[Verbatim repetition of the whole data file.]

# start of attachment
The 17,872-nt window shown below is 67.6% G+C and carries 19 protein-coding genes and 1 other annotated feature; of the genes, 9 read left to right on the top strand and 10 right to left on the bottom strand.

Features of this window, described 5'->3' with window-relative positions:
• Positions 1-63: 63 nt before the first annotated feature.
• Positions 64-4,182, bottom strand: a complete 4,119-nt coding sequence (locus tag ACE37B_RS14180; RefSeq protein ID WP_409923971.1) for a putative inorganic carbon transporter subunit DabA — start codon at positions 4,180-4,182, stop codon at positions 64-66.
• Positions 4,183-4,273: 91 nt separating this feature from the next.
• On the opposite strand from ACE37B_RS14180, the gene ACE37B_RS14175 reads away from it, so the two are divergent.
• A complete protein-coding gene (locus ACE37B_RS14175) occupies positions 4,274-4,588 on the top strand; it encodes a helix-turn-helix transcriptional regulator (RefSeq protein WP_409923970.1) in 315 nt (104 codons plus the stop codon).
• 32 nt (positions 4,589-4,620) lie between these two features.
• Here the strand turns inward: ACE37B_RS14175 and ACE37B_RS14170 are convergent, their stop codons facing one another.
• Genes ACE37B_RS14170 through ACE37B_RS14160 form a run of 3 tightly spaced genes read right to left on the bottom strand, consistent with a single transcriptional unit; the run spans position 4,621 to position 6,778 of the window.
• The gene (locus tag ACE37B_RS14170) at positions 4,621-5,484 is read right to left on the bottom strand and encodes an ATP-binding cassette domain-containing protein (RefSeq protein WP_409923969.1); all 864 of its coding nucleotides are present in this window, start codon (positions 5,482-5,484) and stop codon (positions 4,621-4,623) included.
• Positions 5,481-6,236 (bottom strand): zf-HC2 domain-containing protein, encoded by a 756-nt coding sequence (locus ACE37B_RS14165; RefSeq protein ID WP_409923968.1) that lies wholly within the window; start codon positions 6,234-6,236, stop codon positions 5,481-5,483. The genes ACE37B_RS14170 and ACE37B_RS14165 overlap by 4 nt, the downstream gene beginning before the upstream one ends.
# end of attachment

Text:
The 17,872-nt window shown below is 67.6% G+C and carries 19 protein-coding genes and 1 other annotated feature; of the genes, 9 read left to right on the top strand and 10 right to left on the bottom strand.

Features of this window, described 5'->3' with window-relative positions:
• Positions 1-63: 63 nt before the first annotated feature.
• Positions 64-4,182, bottom strand: a complete 4,119-nt coding sequence (locus tag ACE37B_RS14180; RefSeq protein ID WP_409923971.1) for a putative inorganic carbon transporter subunit DabA — start codon at positions 4,180-4,182, stop codon at positions 64-66.
• Positions 4,183-4,273: 91 nt separating this feature from the next.
• On the opposite strand from ACE37B_RS14180, the gene ACE37B_RS14175 reads away from it, so the two are divergent.
• A complete protein-coding gene (locus ACE37B_RS14175) occupies positions 4,274-4,588 on the top strand; it encodes a helix-turn-helix transcriptional regulator (RefSeq protein WP_409923970.1) in 315 nt (104 codons plus the stop codon).
• 32 nt (positions 4,589-4,620) lie between these two features.
• Here the strand turns inward: ACE37B_RS14175 and ACE37B_RS14170 are convergent, their stop codons facing one another.
• Genes ACE37B_RS14170 through ACE37B_RS14160 form a run of 3 tightly spaced genes read right to left on the bottom strand, consistent with a single transcriptional unit; the run spans position 4,621 to position 6,778 of the window.
• The gene (locus tag ACE37B_RS14170) at positions 4,621-5,484 is read right to left on the bottom strand and encodes an ATP-binding cassette domain-containing protein (RefSeq protein WP_409923969.1); all 864 of its coding nucleotides are present in this window, start codon (positions 5,482-5,484) and stop codon (positions 4,621-4,623) included.
• Positions 5,481-6,236 (bottom strand): zf-HC2 domain-containing protein, encoded by a 756-nt coding sequence (locus ACE37B_RS14165; RefSeq protein ID WP_409923968.1) that lies wholly within the window; start codon positions 6,234-6,236, stop codon positions 5,481-5,483. The genes ACE37B_RS14170 and ACE37B_RS14165 overlap by 4 nt, the downstream gene beginning before the upstream one ends.